Hashimoto explained that getting the right feel for Nikon products involves working with professional photographers and engaging in open debate. We create multiple mockups to get the right feel for the grip, the best angle and placement of controls, and so on, making refinements as we go. We made so many prototypes for the grip on the Z 7 that I lost count.
Tada took the time to share with us a behind-the-scenes anecdote about sports car development. The Toyota 86 is the predecessor to the Supra. When we designed that car, Akio Toyoda, the president of the company, test drove it and said simply, I can't establish a rapport with this car, and left abruptly. We thought long and hard why he said that and decided we wanted to make a car that would not simply be a snap to drive. We wanted it to only show its true quality with practice and mastering. That's the kind of sports car you would want to pay money for— something that gets better with time. We described it as a car that amateurs can't drive, but the sales team nixed that right away (laughs). The Supra has definitely inherited that DNA and is truly an enthusiast's sports car. Hearing this, Hashimoto laughed, With the prime lens I talked about earlier, focus changes with changes in distance as small as the thickness of a business card. It requires the utmost precision. I almost want to dare the user to master it. Unfortunately, the higher-ups wouldn't allow me throw down that gauntlet (laughs).
After riding in the Supra, a visibly excited Hashimoto exclaims, I first thought it felt quite gentle, but when you push on the pedal, it really takes off. As Tada said, the design allows the driver to clearly feel where the four wheels sit. This makes it easier and more intuitive to drive. When you put the pedal to the metal, however, it turns into a real monster. I was amazed at the contrast, as well as the technical know-how behind it.
After using the Nikon Z 7, Tada revealed that he is an ardent fan of the Z 6, which is arguably a more all-purpose version of the Z 7. He told us that his father insisted that only Nikon cameras were real cameras, so he naturally gravitated to a D7000. Tada picked up a Nikon Z 6 just this year. He was emphatic about how he had already dived in and found the grip and controls, informed by ergonomics, easy to use, and how he had achieved some sharp images using the body stabilization mechanism that reduces camera shake with hand-held shooting. Yet when he looked through the NIKKOR Z 58mm f/0.95 S Noct, he was flushed with newfound enthusiasm, This lens is incredibly expressive!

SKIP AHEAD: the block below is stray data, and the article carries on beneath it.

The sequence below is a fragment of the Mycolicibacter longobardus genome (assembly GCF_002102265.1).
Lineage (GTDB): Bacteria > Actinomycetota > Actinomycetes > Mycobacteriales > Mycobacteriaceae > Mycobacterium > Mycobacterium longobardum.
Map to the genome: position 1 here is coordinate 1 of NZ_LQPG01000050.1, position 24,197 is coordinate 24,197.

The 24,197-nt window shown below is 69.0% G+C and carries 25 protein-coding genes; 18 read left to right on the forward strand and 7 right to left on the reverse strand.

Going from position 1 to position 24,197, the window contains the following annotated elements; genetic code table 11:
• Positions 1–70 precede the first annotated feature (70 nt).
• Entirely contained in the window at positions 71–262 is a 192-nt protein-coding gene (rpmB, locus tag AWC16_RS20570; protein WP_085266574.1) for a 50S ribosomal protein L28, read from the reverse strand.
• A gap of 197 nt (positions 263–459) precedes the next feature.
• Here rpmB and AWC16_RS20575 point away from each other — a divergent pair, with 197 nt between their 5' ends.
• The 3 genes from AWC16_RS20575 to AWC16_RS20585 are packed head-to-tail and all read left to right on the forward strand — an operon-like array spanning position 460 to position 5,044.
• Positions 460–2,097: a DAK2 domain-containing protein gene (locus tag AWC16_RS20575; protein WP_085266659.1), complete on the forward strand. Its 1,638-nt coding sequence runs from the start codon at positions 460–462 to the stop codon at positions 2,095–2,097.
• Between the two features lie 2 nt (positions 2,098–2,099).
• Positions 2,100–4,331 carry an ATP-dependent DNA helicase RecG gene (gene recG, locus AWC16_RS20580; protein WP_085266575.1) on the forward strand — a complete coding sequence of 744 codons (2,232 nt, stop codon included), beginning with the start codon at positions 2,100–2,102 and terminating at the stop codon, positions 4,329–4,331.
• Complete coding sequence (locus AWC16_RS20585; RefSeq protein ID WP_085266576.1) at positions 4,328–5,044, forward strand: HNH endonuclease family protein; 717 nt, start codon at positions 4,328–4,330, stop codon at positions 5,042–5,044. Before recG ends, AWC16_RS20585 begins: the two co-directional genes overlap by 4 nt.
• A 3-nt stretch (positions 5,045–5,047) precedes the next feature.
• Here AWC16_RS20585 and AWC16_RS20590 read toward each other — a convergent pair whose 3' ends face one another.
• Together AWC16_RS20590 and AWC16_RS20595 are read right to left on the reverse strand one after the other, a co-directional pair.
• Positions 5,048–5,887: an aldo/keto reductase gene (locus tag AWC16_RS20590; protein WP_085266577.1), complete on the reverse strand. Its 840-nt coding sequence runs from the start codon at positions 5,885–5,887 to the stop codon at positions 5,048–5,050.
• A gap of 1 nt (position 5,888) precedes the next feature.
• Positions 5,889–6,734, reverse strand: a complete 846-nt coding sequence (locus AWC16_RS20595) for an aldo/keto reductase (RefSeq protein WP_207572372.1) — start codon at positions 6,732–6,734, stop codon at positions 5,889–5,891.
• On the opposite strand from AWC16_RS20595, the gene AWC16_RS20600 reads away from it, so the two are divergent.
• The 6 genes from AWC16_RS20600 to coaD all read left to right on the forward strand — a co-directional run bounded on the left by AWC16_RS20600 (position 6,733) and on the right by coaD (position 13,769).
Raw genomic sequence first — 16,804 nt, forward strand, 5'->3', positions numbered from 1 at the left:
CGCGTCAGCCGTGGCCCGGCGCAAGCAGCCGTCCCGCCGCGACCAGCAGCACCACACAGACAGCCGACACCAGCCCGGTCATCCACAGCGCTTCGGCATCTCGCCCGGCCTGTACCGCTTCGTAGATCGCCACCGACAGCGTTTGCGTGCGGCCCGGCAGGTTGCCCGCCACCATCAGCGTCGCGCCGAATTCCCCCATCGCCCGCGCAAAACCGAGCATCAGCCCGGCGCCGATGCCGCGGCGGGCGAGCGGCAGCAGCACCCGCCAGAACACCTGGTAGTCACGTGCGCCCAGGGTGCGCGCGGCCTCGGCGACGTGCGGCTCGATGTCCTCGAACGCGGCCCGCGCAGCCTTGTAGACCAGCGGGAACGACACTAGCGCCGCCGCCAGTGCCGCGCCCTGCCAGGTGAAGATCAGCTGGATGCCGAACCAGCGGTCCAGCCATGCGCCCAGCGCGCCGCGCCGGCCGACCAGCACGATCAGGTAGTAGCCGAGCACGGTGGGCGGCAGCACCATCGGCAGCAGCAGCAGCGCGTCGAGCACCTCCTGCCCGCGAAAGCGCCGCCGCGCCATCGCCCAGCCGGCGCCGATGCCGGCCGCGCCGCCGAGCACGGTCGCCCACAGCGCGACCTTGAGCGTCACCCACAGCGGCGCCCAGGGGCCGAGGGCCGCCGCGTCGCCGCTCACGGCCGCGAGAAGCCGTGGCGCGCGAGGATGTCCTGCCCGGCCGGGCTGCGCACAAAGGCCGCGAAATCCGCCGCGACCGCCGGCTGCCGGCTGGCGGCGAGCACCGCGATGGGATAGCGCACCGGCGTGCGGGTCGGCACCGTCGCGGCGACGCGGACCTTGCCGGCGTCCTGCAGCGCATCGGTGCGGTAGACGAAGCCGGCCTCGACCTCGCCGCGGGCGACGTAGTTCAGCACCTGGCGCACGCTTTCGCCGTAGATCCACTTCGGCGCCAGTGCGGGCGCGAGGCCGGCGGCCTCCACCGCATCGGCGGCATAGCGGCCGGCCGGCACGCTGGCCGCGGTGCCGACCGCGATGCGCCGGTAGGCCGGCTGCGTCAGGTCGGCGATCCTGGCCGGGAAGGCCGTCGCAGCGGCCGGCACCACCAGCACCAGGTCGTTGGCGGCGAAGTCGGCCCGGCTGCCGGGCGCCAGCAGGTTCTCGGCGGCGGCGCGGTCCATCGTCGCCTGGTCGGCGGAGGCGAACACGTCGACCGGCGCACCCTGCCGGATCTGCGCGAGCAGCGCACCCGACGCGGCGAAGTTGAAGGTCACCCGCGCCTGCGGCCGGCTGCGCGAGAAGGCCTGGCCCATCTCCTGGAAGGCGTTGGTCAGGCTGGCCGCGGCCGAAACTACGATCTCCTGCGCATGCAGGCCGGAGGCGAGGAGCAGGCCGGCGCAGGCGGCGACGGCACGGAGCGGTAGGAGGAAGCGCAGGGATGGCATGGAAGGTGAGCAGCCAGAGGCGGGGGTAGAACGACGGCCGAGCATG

We then returned to the subject of design. According to Hashimoto, the camera world seems to be shifting towards a retro style, but the Z 7 marches to the beat of its own drum.
The Z 7 is a forward-looking camera, so the design is streamlined to convey a modern and fresh feel. The lack of an optical viewfinder gave us more design freedom, but we stuck to a conventional shape for the head area where the viewfinder would normally be found so that the camera's appearance would be familiar to die-hards.
Tada says, I don't like designs that reference the past. We wanted to make this a brand-new sports car.
He was quick to add, However, as an homage to the designers who came before us, we made the C pillar (the column spanning from the rear of the side windows to the trunk) reminiscent of the 2000GT.
Both the Nikon Z 7 and Toyota Supra embody a respect for the heritage behind them while taking on bold new designs and forms, and reflecting a user-centric approach to their design. Though completely different types of product, both seem to hint at what we might expect with the next generation of products.